• On that pesky spirituality

    With the release of Waking Up, Sam Harris has brought the subject of ‘spirituality’ to the table. Different people have stated their position on the matter, so here’s mine.

    Although it usually shelters charlatans and religionists, I think in this particular case, semantics matter. A lot.

    The word “spirituality” has a meaning and an etymological burden we should not ignore. The spiritual and its realm are, by definition, the denial of matter. Ever since Plato came up with the ridiculous theory of ideas, everything that has been done in its name —rivers of ink wasted on ‘metaphysics’; contempt of the flesh, pleasure, sex and laughter; the war on drugs, persecution of materialistic authors; the condemnation of prostitution and pornography; and cilice belts— has been nefarious.

    I refuse to fall into this toxic dichotomy. Everything that exists is material and there’s no evidence to the contrary. I’m not going to fuel the absurd and ridiculous notions that atheists do not have emotions or nothing to live for, or that we are Spockian (?); that annoying cliché that stems from metaphysics. The opposite of intelligence and logic are not the emotions, but stupidity and ignorance.

    Emotions and any sense of transcendence that we had can be linked directly to our brain. We are our brain! And the fact that we can’t yet fully explain how the strongest emotions occur doesn’t mean we should jump to delusional conclusions — let the god of the gaps and other examples of appealing to ignorance be a monopoly of charlatans like Deepak Chopra.

    Sorry to burst your bubble but, just like Sam Harris has said already, everything we do we do to alter our state of consciousness:

    Everything we do is for the purpose of altering consciousness. We form friendships so that we can feel certain emotions, like love, and avoid others, like loneliness. We eat specific foods to enjoy their fleeting presence on our tongues. We read for the pleasure of thinking another person’s thoughts. Every waking moment—and even in our dreams—we struggle to direct the flow of sensation, emotion, and cognition toward states of consciousness that we value.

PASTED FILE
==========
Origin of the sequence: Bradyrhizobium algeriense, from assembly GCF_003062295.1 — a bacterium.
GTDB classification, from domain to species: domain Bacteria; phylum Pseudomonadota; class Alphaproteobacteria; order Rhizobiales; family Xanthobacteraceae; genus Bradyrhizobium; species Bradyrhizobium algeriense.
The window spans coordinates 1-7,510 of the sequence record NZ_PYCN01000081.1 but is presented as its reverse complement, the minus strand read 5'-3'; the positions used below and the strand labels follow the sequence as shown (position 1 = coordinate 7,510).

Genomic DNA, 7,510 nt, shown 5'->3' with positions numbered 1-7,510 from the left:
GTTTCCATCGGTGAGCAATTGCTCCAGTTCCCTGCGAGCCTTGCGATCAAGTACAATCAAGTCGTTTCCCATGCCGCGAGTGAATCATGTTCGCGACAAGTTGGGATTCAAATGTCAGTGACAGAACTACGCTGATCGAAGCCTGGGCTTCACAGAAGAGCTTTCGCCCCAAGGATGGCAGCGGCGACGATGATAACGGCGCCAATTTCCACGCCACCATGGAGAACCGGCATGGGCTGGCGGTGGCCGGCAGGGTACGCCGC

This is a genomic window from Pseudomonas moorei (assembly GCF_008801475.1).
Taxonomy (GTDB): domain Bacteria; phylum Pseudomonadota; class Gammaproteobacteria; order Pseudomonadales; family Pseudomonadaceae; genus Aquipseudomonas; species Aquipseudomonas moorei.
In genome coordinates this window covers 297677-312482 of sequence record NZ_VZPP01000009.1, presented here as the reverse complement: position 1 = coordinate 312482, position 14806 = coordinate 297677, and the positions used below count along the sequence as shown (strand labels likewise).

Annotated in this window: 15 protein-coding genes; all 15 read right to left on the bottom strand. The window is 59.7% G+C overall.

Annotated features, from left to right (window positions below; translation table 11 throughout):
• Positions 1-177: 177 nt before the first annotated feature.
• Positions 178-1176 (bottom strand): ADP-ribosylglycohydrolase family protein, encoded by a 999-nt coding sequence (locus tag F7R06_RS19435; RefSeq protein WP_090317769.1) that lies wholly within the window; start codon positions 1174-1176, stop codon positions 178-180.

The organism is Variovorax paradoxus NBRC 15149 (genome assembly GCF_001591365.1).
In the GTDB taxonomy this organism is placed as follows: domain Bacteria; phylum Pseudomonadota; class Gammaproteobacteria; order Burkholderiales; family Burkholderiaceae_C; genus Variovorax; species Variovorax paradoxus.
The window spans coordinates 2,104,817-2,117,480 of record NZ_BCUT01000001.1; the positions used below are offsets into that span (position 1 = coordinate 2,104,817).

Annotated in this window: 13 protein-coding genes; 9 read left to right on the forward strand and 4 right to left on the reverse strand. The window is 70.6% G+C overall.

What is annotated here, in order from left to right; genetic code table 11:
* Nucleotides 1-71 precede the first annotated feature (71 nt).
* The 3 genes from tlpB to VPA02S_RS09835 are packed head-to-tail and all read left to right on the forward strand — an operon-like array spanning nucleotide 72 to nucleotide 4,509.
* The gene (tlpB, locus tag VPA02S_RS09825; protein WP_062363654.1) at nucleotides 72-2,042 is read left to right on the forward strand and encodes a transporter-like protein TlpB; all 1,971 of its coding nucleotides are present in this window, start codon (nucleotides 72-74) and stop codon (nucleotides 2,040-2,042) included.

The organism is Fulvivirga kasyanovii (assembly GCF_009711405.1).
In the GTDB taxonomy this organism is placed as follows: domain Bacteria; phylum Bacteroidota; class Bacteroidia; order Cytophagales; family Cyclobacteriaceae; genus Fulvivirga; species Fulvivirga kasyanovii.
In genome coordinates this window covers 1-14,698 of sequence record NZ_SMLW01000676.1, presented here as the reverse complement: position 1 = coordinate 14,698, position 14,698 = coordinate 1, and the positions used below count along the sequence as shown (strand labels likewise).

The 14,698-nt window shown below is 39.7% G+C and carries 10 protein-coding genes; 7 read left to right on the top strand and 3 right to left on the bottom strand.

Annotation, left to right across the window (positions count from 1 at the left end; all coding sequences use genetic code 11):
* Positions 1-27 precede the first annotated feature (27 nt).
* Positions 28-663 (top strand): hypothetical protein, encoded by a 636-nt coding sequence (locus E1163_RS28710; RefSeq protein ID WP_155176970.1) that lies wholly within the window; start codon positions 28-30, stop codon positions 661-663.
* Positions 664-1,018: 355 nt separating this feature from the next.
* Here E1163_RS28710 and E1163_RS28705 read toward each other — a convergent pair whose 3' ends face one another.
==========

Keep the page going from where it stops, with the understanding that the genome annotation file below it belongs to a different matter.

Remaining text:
Achieving states of consciousness that we value a lot should not be diminished with euphemisms about the immateriality of the experience. I understand that these highly emotional moments can be a milestone in the spectrum of a person’s feelings, and there are words for it, such as “transcendence”.

    I have myself lived so emotionally intense moments I have felt —and desired— that time stops and everything has a solution, that for a second there was nothing wrong with the world. I cherish these within my fondest memories and it would be wrong to belittle them with explanations that deny its most basic precondition: the materiality of existence.

    For me, understanding the sensory experience and states of consciousness —however limited is the state of that knowledge— doesn’t make them less magical or special the same way understanding how optical illusions work makes them no less exciting. And the opposite is also true: I’m not going to insult the magic of a moment and the emotions it may conjure covering it with layers of mysticism and metaphysical gibberish.

    (Image: AlicePopkorn via photopin cc)

    Category: AtheismPhilosophySkepticism and Science


    Article by: Ðavid A. Osorio S

    Skeptic | Blogger | Fact-checker